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Welcome to the first edition of our monthly French Tech News roundup. I am your host and guide, Chris O’Brien, an American journalist who moved from Silicon Valley to France in 2014 and am, among other things, the founder of The French Tech Journal newsletter.
When I arrived, the French Tech ecosystem was just gathering steam, and I might have wondered if there would be enough “news” to fill such a roundup. Let me assure you: that’s no longer a problem. In fact, day-to-day, I’m drowning in announcements and can barely keep up. But I’ll do my best to sort through the pile and highlight the most interesting stuff and people so after you read this summary you’ll sound like a veteran insider and all your new French startup friends will marvel at your acumen.
So, let’s dig in….
It’s hard to say what THE big news of the month was, but Vestiaire Collective certainly would be a favorite for the prize. Vestiaire kicked off the month by announcing it had raised 216M$ in venture capital, making it France’s 11th unicorn (or licorne if you’re working on your French startup vocabulary). The circular economy company fits neatly into the nation’s Tech For Good campaign thanks to its marketplace for second-hand clothes. But it’s also another notch on the belt toward the Macron government’s goal of creating 25 unicorns by 2025.
In terms of international buzz, France managed to capture a bit of the white-hot light surrounding NFT or non-fungible tokens. NFT startup Arianee raised 9M€ in venture capital for its luxury branding platform. That came just two weeks after Sorare, which uses NFTs to power its virtual trading card platform, raised 50M€ from a gaggle of A-level investors. The whole world suddenly seems to be obsessed with NFTs and both companies are well-positioned to ride this wave.
Speaking of waves, cancer care startup Resilience made some big ones when it came out of stealth on March 16 to details its plans for reinventing health care. Its 5M€ financing isn’t all the money in the world. Instead, what turned heads were the CVs of 2 of the co-founders: Céline Lazorthes and Jonathan Benhamou. Lazorthes was co-founder of Leetchi, a crowdfunding company and a spinoff called MangoPay that were both bought by Crédit Mutuel Arkéa. And Benhamou was co-founder of HR SaaS startup PeopleDoc which he sold to Ultimate Software in 2018. That’s a heavy-hitting lineup of talent and the kind of repeat entrepreneurs that are increasingly common in France. The opportunity was so strong that Benhamou, who had vowed that his entrepreneurial days were behind him, couldn’t resist the temptation: “I said to myself ‘never again’,” he wrote on LinkedIn, “but there is definitely no effective vaccine against the virus of entrepreneurship.”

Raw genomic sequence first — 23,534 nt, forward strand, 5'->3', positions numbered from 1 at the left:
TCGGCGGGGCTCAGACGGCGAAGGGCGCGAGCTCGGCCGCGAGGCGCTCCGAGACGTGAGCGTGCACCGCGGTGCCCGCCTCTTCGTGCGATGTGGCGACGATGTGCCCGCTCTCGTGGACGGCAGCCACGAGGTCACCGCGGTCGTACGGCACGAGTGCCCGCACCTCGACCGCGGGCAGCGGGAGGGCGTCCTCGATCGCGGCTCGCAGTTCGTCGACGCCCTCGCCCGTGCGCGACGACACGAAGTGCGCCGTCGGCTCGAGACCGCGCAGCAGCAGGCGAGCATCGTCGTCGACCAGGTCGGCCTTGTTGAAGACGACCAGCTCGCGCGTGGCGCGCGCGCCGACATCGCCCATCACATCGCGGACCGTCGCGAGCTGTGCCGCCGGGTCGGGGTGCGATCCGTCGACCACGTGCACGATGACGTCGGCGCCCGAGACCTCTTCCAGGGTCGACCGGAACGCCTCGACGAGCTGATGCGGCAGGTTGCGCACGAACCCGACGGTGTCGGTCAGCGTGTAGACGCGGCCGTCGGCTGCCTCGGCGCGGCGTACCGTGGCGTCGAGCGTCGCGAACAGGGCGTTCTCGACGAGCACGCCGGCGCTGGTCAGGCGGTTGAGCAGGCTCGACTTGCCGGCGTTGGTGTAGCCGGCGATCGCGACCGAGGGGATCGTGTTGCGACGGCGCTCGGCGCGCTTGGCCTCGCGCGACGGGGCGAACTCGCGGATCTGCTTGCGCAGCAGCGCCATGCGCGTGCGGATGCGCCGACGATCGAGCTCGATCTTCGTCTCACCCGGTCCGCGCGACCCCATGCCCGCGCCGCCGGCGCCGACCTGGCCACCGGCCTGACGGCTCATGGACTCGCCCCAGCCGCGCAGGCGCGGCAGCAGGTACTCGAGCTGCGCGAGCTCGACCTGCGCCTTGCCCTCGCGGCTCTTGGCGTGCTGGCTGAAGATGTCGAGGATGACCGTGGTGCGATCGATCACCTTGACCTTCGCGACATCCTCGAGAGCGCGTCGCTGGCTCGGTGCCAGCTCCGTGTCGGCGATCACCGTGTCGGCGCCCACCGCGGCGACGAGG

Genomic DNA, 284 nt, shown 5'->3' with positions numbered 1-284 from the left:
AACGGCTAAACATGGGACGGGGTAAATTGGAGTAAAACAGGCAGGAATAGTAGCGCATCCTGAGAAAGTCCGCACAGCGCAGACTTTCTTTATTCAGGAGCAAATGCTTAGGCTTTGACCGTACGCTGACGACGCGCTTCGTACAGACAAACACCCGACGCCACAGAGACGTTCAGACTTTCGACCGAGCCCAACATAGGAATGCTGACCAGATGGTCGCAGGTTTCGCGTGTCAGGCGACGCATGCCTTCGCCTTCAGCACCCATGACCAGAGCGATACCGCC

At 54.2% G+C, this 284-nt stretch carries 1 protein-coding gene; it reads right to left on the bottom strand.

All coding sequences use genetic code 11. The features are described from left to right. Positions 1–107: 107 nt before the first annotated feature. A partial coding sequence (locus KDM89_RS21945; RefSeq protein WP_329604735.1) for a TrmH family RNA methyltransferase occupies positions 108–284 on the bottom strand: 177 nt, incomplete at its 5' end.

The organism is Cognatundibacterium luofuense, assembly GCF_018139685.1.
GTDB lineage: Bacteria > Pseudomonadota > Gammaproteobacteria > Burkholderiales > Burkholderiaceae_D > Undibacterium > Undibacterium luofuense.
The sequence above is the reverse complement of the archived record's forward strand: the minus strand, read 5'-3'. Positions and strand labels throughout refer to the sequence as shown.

Calling all investors…
The money continues to flow into the French Tech ecosystem. VC firm Breega just announced the closing of its third fund for 90M€. This comes just a few weeks after Serena closed a new 300M€ fund, and Founders Future started its 50M€ impact fund.
Beyond VC-land the French state is also priming the pump. Following a series of cyberattacks, the government has allocated 1.3 billion euros for cybersecurity funding that is designed in part to accelerate French security startups. Meanwhile, state bank Bpifrance said it plans to double its investment in Deep Tech startups as part of a 5-year plan to boost research-based startups. France has big ambitions in this space and after creating 200 Deep Tech startups in 2 years, Bpifrance is hungry for more.
If you are new to France, one name worth knowing is Taig Khris. His back story alone is an amazing tale. This former extreme sports star once jumped off the Eiffel Tower wearing rollerblades. I met Khris in December 2014 when I interviewed him at Le Web about the launch of his new telecom company On/Off. You can read a profile I wrote of him and his journey here. Now he’s back in the news with the launch of his new company, Albums, a photo-sharing app that wants to take on Instagram. Gulp. A daunting challenge for sure. But Khris isn’t flinching, so…game on!
Finally, Parrot captured the world’s imagination with its consumer drones. But that consumer drone bubble popped, and now Parrot is trying to reinvent itself to focus on commercial. Henri Seydoux founded Parrot in 2014 and has been its only CEO. You can read my interview with him here to get a sense of his dedication to turning this company around:
“I think I’ve never worked so much. I’m working 7 days a week, 10 hours a day. I sleep at my computer and I’m managing the company and writing software. Writing code has always been very interesting. But I think now it’s even more interesting than ever.”
And now you’re caught up! See you next month.